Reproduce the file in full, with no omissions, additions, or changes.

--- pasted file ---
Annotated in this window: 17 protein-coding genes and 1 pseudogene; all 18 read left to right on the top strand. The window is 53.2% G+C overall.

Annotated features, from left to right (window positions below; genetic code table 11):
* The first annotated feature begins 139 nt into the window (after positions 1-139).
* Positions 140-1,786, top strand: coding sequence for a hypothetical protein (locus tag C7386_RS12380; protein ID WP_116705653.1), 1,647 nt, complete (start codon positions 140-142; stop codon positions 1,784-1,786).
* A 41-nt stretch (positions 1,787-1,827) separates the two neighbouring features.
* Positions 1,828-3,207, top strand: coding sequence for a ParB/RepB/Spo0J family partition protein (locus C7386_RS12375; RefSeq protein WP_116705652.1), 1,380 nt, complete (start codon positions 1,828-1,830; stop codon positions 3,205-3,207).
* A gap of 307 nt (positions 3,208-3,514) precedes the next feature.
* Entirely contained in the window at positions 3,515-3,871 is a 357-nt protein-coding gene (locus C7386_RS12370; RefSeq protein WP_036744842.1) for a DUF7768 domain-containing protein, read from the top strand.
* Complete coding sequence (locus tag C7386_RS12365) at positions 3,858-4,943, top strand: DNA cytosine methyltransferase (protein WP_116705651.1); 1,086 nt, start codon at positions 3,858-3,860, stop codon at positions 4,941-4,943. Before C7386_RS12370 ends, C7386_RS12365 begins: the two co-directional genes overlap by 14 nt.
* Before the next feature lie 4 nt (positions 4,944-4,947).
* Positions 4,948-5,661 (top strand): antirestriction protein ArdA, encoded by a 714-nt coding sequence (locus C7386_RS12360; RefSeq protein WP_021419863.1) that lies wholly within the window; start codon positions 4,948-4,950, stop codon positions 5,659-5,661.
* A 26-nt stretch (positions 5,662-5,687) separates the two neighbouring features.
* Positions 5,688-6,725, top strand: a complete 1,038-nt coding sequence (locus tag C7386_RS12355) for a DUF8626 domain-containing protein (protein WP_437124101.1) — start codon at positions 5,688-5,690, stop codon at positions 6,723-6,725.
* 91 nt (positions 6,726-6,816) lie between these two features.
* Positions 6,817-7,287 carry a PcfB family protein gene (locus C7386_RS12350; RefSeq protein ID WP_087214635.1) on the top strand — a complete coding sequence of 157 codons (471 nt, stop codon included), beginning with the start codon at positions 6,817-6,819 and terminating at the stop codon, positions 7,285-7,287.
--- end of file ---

Annotated in this window: 17 protein-coding genes and 1 pseudogene; all 18 read left to right on the top strand. The window is 53.2% G+C overall.

Annotated features, from left to right (window positions below; genetic code table 11):
* The first annotated feature begins 139 nt into the window (after positions 1-139).
* Positions 140-1,786, top strand: coding sequence for a hypothetical protein (locus tag C7386_RS12380; protein ID WP_116705653.1), 1,647 nt, complete (start codon positions 140-142; stop codon positions 1,784-1,786).
* A 41-nt stretch (positions 1,787-1,827) separates the two neighbouring features.
* Positions 1,828-3,207, top strand: coding sequence for a ParB/RepB/Spo0J family partition protein (locus C7386_RS12375; RefSeq protein WP_116705652.1), 1,380 nt, complete (start codon positions 1,828-1,830; stop codon positions 3,205-3,207).
* A gap of 307 nt (positions 3,208-3,514) precedes the next feature.
* Entirely contained in the window at positions 3,515-3,871 is a 357-nt protein-coding gene (locus C7386_RS12370; RefSeq protein WP_036744842.1) for a DUF7768 domain-containing protein, read from the top strand.
* Complete coding sequence (locus tag C7386_RS12365) at positions 3,858-4,943, top strand: DNA cytosine methyltransferase (protein WP_116705651.1); 1,086 nt, start codon at positions 3,858-3,860, stop codon at positions 4,941-4,943. Before C7386_RS12370 ends, C7386_RS12365 begins: the two co-directional genes overlap by 14 nt.
* Before the next feature lie 4 nt (positions 4,944-4,947).
* Positions 4,948-5,661 (top strand): antirestriction protein ArdA, encoded by a 714-nt coding sequence (locus C7386_RS12360; RefSeq protein WP_021419863.1) that lies wholly within the window; start codon positions 4,948-4,950, stop codon positions 5,659-5,661.
* A 26-nt stretch (positions 5,662-5,687) separates the two neighbouring features.
* Positions 5,688-6,725, top strand: a complete 1,038-nt coding sequence (locus tag C7386_RS12355) for a DUF8626 domain-containing protein (protein WP_437124101.1) — start codon at positions 5,688-5,690, stop codon at positions 6,723-6,725.
* 91 nt (positions 6,726-6,816) lie between these two features.
* Positions 6,817-7,287 carry a PcfB family protein gene (locus C7386_RS12350; RefSeq protein ID WP_087214635.1) on the top strand — a complete coding sequence of 157 codons (471 nt, stop codon included), beginning with the start codon at positions 6,817-6,819 and terminating at the stop codon, positions 7,285-7,287.